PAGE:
How’s this for 50 shades of embarrassment?
Last week I found myself in the classic bad dream scenario of standing in front of a classroom with no clothes on.
Oh, OK. Maybe that’s a slight exaggeration. But the experience was still fantastically nightmarish.
It all happened when I was addressing the grim topic of job prospects with 160 third-year media students at my Sydney university. That’s when I noticed something odd on the ground at my feet. “Jees,” I thought, looking down. “What’s that strange black thing round my ankles?”
And then I realised. It was my skirt. It had fallen off. Utterly and completely off. In one of those old-school lecture theatres whose tiered seating permits everyone a perfect view of the lecturer (and the lecturer’s undergarments if her skirt happens to be embracing radical dysfunctionality at the time).
I stared downwards in silent mortification for what felt like several semesters, but was probably only several seconds. Then I stepped to one side, picked up my skirt, and resumed my speech about dressing appropriately in professional contexts.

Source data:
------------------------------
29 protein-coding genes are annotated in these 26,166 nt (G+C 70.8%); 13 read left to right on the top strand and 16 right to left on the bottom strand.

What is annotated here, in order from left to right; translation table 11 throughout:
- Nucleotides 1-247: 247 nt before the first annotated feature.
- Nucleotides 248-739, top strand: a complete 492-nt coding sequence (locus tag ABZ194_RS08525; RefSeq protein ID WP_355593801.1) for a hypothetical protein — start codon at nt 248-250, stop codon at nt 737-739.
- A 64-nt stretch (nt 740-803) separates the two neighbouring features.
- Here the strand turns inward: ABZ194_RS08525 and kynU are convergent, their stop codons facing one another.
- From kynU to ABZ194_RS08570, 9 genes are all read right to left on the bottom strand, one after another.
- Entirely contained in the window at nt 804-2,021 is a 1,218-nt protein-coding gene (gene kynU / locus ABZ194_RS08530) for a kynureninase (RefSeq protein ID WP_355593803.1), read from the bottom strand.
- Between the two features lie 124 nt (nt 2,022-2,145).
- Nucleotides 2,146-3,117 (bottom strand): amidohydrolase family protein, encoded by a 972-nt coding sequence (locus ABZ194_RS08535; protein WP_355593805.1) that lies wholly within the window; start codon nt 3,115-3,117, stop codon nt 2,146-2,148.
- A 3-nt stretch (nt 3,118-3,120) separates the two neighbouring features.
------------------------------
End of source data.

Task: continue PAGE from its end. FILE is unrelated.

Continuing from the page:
(Of course later I pretended my epic zipper fail was a deliberate stunt to illustrate what NOT to do in job type situations, but no-one bought it. Especially when I had to finish that lecture and then another one skirt-less.)
Anyway. When I told my friends about my extraordinary wardrobe malfunction, many offered Janet Jackson-strength stories of their own. One yoga enthusiast remembered the time his manhood flopped out of the waistband of his track suit pants shortly after he’d commenced a head stand.
His yoga teacher – who was moving around the class adjusting other students’ poses at the time – simply tucked it back in for him as she passed.
Another friend – let’s just call her Dr Anne the vet – recalls the night a kelpie was hit by a car in her street while she was in the shower.
“I grabbed a towel and ran out outside where all the cars were backed up like a scene from Independence Day,” she says. “Everyone was screaming and then, when I bent down to check the dog, my towel dropped off completely so I was totally starkers.”
For reasons she is still unable to fathom, Dr Anne (who went on to save the kelpie’s life) found herself addressing the traumatised car driver with an oh-so-Hollywood: “Ma’am, please step out of the vehicle…”
I doubt there’s a moral to this story. All I know is that this week I plan to teach in an industrial-strength, neck-to-knee, lab-tested, perma-suit to avoid yet another chapter of The Lecturer Stripped Bare. Or should that be Fifty Shades of Embarrassment?
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